A delegation of concerned citizens made the trek to the Fort Frances Civic Centre this week to state their case for improvements to their part of town.
A number of residents of Cornwall Avenue North were at the meeting of Fort Frances Town Council on Monday night to submit a petition and supporting arguments in favour of allocating a portion of next year’s town budget to improving the road and gutter conditions along their street. A petition of 35 names was submitted ahead of the meeting, and included with the petition was a collection of photos highlighting what the residents called “deplorable” road and ditch conditions.
The first portion of Monday night’s meeting was dedicated to public input on the 2023 municipal budget and Gary Vittie, one resident of Cornwall Avenue North who had signed his name to the petition, spoke to council about the request being made, on behalf of the residents who had signed. Vittie noted that in the time he’s spent living on Cornwall Avenue North, he has seen minimal upkeep done on the road – most of which he said was ditch work – which has been growing to be more of a problem as years go by and more people move and build along the street.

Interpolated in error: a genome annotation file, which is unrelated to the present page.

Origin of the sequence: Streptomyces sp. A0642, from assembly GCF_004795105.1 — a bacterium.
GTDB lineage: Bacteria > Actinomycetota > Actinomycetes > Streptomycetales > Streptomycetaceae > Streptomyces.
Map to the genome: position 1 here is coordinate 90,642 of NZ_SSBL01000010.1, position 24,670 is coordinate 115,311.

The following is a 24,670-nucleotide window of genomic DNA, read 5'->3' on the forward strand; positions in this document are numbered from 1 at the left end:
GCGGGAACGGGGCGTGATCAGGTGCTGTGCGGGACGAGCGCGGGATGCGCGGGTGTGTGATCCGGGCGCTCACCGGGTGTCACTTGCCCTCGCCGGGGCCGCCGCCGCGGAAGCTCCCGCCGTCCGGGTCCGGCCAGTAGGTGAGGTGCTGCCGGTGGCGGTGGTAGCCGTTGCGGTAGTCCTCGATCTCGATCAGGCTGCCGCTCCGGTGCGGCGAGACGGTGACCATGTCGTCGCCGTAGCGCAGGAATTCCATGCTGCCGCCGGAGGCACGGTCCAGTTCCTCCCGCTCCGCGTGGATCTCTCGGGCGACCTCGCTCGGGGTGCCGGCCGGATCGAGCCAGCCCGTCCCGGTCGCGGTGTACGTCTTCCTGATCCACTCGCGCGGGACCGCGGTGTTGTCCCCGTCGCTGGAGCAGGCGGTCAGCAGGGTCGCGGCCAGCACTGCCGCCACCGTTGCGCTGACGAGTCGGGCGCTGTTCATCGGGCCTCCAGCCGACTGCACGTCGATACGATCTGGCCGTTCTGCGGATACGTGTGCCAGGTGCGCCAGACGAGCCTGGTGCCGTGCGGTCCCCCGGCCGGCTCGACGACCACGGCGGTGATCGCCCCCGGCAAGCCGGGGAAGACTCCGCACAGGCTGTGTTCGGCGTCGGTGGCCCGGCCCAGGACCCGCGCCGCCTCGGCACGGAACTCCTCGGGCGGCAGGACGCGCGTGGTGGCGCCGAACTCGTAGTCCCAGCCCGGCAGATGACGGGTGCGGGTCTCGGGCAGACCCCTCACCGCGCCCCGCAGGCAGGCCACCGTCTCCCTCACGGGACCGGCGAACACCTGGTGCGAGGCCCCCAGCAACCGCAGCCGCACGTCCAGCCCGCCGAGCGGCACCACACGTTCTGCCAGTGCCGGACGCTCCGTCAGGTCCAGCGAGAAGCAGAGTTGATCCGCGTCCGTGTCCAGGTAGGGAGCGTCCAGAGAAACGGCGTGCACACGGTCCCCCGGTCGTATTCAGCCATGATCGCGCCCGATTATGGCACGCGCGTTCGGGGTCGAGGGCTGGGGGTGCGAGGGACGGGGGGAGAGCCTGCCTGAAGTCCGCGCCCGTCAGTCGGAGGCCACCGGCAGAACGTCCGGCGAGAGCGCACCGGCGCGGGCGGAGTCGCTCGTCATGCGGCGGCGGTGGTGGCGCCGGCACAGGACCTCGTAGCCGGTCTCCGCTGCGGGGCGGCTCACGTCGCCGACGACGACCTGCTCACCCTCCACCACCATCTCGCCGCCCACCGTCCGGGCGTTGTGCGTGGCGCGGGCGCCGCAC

“As you can see, members of Cornwall are here, as well as some of the senior people who have lived at Cornwall for longer than I have, and I’ve been there almost 44 years,” he began.
“There are 28 houses up there, 27 driveways on the street that would be affected. Years ago I was told… that Cornwall would not be considered for curb and gutter until all the lots were sold. All of the lots have been sold for several years now. All of the houses have been built, in fact there are houses ranging in age from probably seventy years old to two or three years old right now.”
In the document submitted to council, photographs show instances of standing water along the Cornwall Avenue ditches, which have been attributed to uneven culvert placement or a complete lack of drainage, as well as what the petitioners describe as a street surface that is “patches on patches on patches” and still includes many potholes.